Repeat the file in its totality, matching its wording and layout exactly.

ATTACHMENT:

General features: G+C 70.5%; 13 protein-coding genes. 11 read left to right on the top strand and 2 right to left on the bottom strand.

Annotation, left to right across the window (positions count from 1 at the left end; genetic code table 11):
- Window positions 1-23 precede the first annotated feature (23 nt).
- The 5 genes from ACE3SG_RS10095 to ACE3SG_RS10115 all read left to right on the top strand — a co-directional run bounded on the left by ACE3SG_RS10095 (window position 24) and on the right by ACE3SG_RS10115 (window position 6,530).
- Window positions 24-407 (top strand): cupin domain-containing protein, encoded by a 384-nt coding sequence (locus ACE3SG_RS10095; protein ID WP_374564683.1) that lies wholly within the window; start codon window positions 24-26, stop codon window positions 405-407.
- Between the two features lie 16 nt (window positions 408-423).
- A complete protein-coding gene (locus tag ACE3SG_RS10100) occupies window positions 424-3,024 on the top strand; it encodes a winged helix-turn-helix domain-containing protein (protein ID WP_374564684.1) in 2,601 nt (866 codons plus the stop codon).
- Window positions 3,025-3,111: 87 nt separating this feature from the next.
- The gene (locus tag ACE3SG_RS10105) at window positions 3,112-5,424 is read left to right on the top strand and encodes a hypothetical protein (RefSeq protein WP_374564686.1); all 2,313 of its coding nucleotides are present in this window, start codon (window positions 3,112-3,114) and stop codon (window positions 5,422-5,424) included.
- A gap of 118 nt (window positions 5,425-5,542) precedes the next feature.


General features: G+C 70.5%; 13 protein-coding genes. 11 read left to right on the top strand and 2 right to left on the bottom strand.

Annotation, left to right across the window (positions count from 1 at the left end; genetic code table 11):
- Window positions 1-23 precede the first annotated feature (23 nt).
- The 5 genes from ACE3SG_RS10095 to ACE3SG_RS10115 all read left to right on the top strand — a co-directional run bounded on the left by ACE3SG_RS10095 (window position 24) and on the right by ACE3SG_RS10115 (window position 6,530).
- Window positions 24-407 (top strand): cupin domain-containing protein, encoded by a 384-nt coding sequence (locus ACE3SG_RS10095; protein ID WP_374564683.1) that lies wholly within the window; start codon window positions 24-26, stop codon window positions 405-407.
- Between the two features lie 16 nt (window positions 408-423).
- A complete protein-coding gene (locus tag ACE3SG_RS10100) occupies window positions 424-3,024 on the top strand; it encodes a winged helix-turn-helix domain-containing protein (protein ID WP_374564684.1) in 2,601 nt (866 codons plus the stop codon).
- Window positions 3,025-3,111: 87 nt separating this feature from the next.
- The gene (locus tag ACE3SG_RS10105) at window positions 3,112-5,424 is read left to right on the top strand and encodes a hypothetical protein (RefSeq protein WP_374564686.1); all 2,313 of its coding nucleotides are present in this window, start codon (window positions 3,112-3,114) and stop codon (window positions 5,422-5,424) included.
- A gap of 118 nt (window positions 5,425-5,542) precedes the next feature.